Freelier outside, (“since all is o’er,” he saith,
“And the blow fallen no grieving can amend;”)

While some discuss if near the other graves
Be room enough for this, and when a day
Suits best for carrying the corpse away,
With care about the banners, scarves and staves,
And still the man hears all, and only craves
He may not shame such tender love and stay.

Thus, I had so long suffer’d, in this quest,
Heard failure prophesied so oft, been writ
So many times among “The Band”—to wit,
The knights who to the Dark Tower’s search address’d
Their steps—that just to fail as they, seem’d best.
And all the doubt was now—should I be fit?

So, quiet as despair, I turn’d from him,
That hateful cripple, out of his highway
Into the path the pointed. All the day
Had been a dreary one at best, and dim
Was settling to its close, yet shot one grim
Red leer to see the plain catch its estray.

For mark! no sooner was I fairly found
Pledged to the plain, after a pace or two,
Than, pausing to throw backward a last view
O’er the safe road, ’t was gone; gray plain all round:
Nothing but plain to the horizon’s bound.
I might go on; nought else remain’d to do.

So, on I went. I think I never saw
Such starv’d ignoble nature; nothing throve:
For flowers—as well expect a cedar grove!
But cockle, spurge, according to their law
Might propagate their kind, with none to awe,
You ’d think; a burr had been a treasure trove.

No! penury, inertness and grimace,
In the strange sort, were the land’s portion. “See
Or shut your eyes,” said Nature peevishly,
“It nothing skills: I cannot help my case:
’T is the Last Judgment’s fire must cure this place,
Calcine its clods and set my prisoners free.”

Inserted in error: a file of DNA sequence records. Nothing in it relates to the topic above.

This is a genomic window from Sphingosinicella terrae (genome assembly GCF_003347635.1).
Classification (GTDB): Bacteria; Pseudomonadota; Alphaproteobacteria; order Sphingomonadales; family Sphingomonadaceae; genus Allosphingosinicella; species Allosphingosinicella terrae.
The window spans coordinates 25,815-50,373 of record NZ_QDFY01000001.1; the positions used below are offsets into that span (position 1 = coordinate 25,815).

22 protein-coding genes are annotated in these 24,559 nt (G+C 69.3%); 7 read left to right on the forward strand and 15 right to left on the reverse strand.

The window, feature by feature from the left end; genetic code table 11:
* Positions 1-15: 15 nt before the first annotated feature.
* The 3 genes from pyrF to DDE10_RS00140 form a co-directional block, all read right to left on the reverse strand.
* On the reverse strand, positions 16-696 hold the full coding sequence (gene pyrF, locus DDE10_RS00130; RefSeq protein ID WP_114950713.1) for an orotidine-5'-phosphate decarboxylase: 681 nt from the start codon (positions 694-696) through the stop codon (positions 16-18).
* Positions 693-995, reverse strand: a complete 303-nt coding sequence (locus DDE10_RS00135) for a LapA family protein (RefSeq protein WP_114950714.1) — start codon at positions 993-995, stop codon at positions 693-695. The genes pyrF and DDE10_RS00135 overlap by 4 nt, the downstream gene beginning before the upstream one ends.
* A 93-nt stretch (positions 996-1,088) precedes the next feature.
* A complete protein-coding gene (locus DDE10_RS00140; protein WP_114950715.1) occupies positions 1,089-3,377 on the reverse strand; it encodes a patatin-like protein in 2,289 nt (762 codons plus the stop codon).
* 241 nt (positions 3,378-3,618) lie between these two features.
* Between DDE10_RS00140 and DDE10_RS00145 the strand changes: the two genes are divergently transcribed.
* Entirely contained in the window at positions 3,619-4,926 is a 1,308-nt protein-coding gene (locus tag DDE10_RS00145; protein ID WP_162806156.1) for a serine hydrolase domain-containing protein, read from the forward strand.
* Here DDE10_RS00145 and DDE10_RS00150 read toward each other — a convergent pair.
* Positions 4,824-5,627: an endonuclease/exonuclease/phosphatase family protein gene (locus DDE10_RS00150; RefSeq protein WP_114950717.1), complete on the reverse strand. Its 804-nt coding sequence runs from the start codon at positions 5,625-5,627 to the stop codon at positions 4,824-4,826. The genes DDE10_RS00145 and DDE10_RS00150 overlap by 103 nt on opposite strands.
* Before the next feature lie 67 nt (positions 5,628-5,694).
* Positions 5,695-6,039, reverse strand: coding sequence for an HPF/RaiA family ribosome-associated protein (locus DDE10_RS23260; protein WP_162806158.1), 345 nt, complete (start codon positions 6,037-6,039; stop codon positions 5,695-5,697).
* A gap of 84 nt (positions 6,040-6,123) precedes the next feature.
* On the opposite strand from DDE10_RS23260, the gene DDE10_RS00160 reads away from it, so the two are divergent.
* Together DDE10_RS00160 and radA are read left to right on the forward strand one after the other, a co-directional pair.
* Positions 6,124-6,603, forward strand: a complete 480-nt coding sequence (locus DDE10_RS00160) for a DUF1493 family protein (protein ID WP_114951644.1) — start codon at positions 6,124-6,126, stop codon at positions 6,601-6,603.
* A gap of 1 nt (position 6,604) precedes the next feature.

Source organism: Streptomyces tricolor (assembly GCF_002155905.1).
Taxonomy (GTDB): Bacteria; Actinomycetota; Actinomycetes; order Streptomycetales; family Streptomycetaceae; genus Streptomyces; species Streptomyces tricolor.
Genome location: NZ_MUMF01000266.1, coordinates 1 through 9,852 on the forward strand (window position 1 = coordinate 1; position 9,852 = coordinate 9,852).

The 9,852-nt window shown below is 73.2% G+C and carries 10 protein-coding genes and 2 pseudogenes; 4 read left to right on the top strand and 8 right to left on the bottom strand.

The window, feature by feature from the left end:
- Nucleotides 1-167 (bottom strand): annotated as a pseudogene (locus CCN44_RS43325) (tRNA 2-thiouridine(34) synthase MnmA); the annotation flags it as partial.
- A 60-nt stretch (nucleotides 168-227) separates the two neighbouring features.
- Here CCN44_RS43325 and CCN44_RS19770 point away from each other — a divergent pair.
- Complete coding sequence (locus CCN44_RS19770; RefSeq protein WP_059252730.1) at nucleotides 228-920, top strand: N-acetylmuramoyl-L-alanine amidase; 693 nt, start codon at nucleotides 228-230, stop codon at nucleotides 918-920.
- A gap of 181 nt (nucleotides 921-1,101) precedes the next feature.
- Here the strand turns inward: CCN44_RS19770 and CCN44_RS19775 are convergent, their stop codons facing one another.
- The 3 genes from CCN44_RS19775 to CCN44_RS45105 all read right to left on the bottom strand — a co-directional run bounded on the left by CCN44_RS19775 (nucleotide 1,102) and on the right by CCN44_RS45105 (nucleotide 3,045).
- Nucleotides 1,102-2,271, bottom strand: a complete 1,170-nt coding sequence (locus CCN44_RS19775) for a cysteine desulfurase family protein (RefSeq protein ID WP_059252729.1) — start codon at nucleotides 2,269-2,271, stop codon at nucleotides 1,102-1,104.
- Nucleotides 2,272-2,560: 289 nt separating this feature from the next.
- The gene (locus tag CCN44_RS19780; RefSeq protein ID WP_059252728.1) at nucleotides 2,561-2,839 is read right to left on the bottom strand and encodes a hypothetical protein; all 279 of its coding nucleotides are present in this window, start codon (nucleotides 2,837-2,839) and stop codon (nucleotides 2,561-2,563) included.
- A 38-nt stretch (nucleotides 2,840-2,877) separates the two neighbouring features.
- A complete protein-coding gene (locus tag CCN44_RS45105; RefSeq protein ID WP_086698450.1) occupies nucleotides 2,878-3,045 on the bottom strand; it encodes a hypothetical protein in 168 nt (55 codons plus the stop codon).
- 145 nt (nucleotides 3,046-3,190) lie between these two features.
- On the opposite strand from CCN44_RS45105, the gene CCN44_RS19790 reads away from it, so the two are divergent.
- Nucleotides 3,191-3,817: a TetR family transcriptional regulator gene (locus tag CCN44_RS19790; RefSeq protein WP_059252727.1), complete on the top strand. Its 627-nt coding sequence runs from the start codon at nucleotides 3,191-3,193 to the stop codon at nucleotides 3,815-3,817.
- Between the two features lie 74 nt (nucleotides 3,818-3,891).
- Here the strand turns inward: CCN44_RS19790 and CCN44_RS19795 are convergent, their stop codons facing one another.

If there push’d any ragged thistle=stalk
Above its mates, the head was chopp’d; the bents
Were jealous else. What made those holes and rents
In the dock’s harsh swarth leaves, bruis’d as to baulk
All hope of greenness? ’T is a brute must walk
Pashing their life out, with a brute’s intents.

As for the grass, it grew as scant as hair
In leprosy; thin dry blades prick’d the mud
Which underneath look’d kneaded up with blood.
One stiff blind horse, his every bone a-stare,
Stood stupefied, however he came there:
Thrust out past service from the devil’s stud!

Alive? he might be dead for aught I know,
With that red, gaunt and collop’d neck a-strain,
And shut eyes underneath the rusty mane;
Seldom went such grotesqueness with such woe;
I never saw a brute I hated so;
He must be wicked to deserve such pain.

I shut my eyes and turn’d them on my heart.
As a man calls for wine before he fights,
I ask’d one draught of earlier, happier sights,
Ere fitly I could hope to play my part.
Think first, fight afterwards—the soldier’s art:
One taste of the old time sets all to rights.

Not it! I fancied Cuthbert’s reddening face
Beneath its garniture of curly gold,
Dear fellow, till I almost felt him fold
An arm in mine to fix me to the place,
That way he us’d. Alas, one night’s disgrace!
Out went my heart’s new fire and left it cold.

Giles then, the soul of honor—there he stands
Frank as ten years ago when knighted first.
What honest man should dare (he said) he durst.
Good—but the scene shifts—faugh! what hangman hands
Pin to his breast a parchment? His own bands
Read it. Poor traitor, spit upon and curst!

Better this present than a past like that;
Back therefore to my darkening path again!
No sound, no sight as far as eye could strain.
Will the night send a howlet of a bat?
I asked: when something on the dismal flat
Came to arrest my thoughts and change their train.

A sudden little river cross’d my path
As unexpected as a serpent comes.
No sluggish tide congenial to the glooms;
This, as it froth’d by, might have been a bath
For the fiend’s glowing hoof—to see the wrath
Of its black eddy bespate with flakes and spumes.

So petty yet so spiteful All along,
Low scrubby alders kneel’d down over it;
Drench’d willows flung them headlong in a fit
Of mute despair, a suicidal throng:
The river which had done them all the wrong,
Whate’er that was, roll’d by, deterr’d no whit.

Which, while I forded,—good saints, how I fear’d
To set my foot upon a dead man’s cheek,
Each step, or feel the spear I thrust to seek
For hollows, tangled in his hair or beard!